Safely assured of his father, the king’s support, Crown Prince Muhammed bin Salman (MbS) steered a meeting of the Saudi Political and Security Affairs Committee into filling key posts with his appointees. This reshuffle brought to light five keys to the current balance of power in Riyadh:
1. King Salman bin Abdulaziz has firmly put the murder of the Saudi dissident journalist Jamal Khashoggi behind him and is telling the world that Riyadh has gone back to business as usual.
2. The king is still solidly behind his son and heir, Crown Prince Muhammad and his domestic and foreign policies.
3. The king, like his predessors, fiercely rejects all foreign interference in the Saudi royal order of succession – even by the United States and least of all by Turkey. Hence Salman’s fight against outside attempts to oust MbS as first in line to the throne.
4. All the new appointees to key positions are contemporaries of the crown prince, i.e. third generation of the founding father Ibn Saud, and he feels he can count on their loyalty.
5. The king acknowledges that a number of princely factions oppose the crown price, including some royals who have chosen to live overseas. While continuing his efforts to win them over, Salman is avoiding a major clash by withholding the name of MbS’s successor.
The list of new appointees was released outside the kingdom on Dec. 27 – but not at home. DEBKA Weekly’s Saudi specialists identify most as loyalists of the crown prince. The exception is Prince Miteb bin Abdullah, son of the previous king, reported to have been appointed a minister of state. This is not confirmed by our sources. Mitab is one of MbS’ most prominent rivals. He was one of the wealthy princes and tycoons whom MbS ordered imprisoned at the Ritz-Carlton of Riyadh in November 2017 and stripped of their fortunes for the royal treasury. Mitab’s appointment to high office would have signified the breakup of one of the strongest pockets of resistance to the crown prince – and there is no sign that this has happened.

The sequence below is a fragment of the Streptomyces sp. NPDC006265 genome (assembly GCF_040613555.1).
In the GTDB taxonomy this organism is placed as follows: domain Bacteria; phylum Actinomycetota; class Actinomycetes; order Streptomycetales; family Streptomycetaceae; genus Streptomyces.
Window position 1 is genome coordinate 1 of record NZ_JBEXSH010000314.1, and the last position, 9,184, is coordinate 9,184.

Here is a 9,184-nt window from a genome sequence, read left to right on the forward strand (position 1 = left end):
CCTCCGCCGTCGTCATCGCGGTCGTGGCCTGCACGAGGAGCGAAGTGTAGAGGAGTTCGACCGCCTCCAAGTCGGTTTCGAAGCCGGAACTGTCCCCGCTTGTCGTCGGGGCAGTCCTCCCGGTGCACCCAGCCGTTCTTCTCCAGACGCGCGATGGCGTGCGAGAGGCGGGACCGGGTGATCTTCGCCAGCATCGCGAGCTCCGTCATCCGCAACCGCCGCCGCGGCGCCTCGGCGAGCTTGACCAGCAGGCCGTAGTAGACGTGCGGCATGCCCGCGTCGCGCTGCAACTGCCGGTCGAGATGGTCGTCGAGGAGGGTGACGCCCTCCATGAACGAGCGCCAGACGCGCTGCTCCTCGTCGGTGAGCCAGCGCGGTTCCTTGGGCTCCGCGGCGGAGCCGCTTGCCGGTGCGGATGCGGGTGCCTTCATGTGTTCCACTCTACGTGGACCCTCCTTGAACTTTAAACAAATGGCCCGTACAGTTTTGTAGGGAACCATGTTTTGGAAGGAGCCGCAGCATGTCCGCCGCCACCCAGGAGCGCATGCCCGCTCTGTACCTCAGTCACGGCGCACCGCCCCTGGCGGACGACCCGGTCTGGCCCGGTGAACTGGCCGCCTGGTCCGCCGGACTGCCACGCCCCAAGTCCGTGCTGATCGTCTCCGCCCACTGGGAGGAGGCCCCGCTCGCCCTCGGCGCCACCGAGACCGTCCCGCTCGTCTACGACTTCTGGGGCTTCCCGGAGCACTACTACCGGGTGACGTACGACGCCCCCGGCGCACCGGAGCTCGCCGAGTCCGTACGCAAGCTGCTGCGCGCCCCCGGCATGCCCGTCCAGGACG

Here are the most important new appointments:
Musaid al-Aiban, a Harvard-educated member of the royal court, who is close to the crown prince, has been given the new position of national security adviser.
Prince Abdullah bin Bandar, a cousin of MbS, is the new minister of the National Guard. He replaces Prince Muqrin bin Abdulaziz, whom the king tried and failed to win over to supporting his son. Muqrin no longer stirs up active opposition to the crown prince but still refuses to accept him.
Ibrahim al-Assad, a minister of state and former finance minister, is the new foreign minister. Totally inexperienced in diplomacy and foreign affairs, he comes from the world of finance and will require extensive tutoring for his new job. This is where the outgoing foreign minister Adel Al-Jubeir comes in. Rather than being demoted as some have reported, DEBKA Weekly’s analysts say he has been moved sideways as Minister of State for Foreign Affairs. MbS has decided he wants younger men in his close circle of government – not men who are close to retirement. They expect Al-Jubeir, a long-serving ambassador to the US, to be given the task of mentoring Al-Assad and inducting him in the arts of international diplomacy.
Turki al-Sheikh has been moved from the Sports Authority to the Entertainment Authority. The importance of the latter post cannot be overstated. MbS is determined to make the kingdom a tourist magnet through revolutionary reforms which open this austerely reclusive Muslim country to the outside world with entertainment attractions.
At the same time, nearly two years after Prince Muhammed rose to power, he still can’t crack a major dilemma, the big gap in his list of appointments, that of his successor as second in line to the throne.
This gap is unprecedented in the short history of the Saudi monarchy where an orderly, consensual line of succession has always been a bulwark of stable rule. It denotes the failure of King Salman and his son to rally majority support behind the crown prince from the thousands of princes, who dislike both his personality and his policies. For the most part, the opposition factions in the royal house refrain from direct action against MbS. But they also make sure not to help him. Their passive resistance is betokened by their refusal to confirm a candidate to the missing post of successor to the crown prince and has yet to be overcome.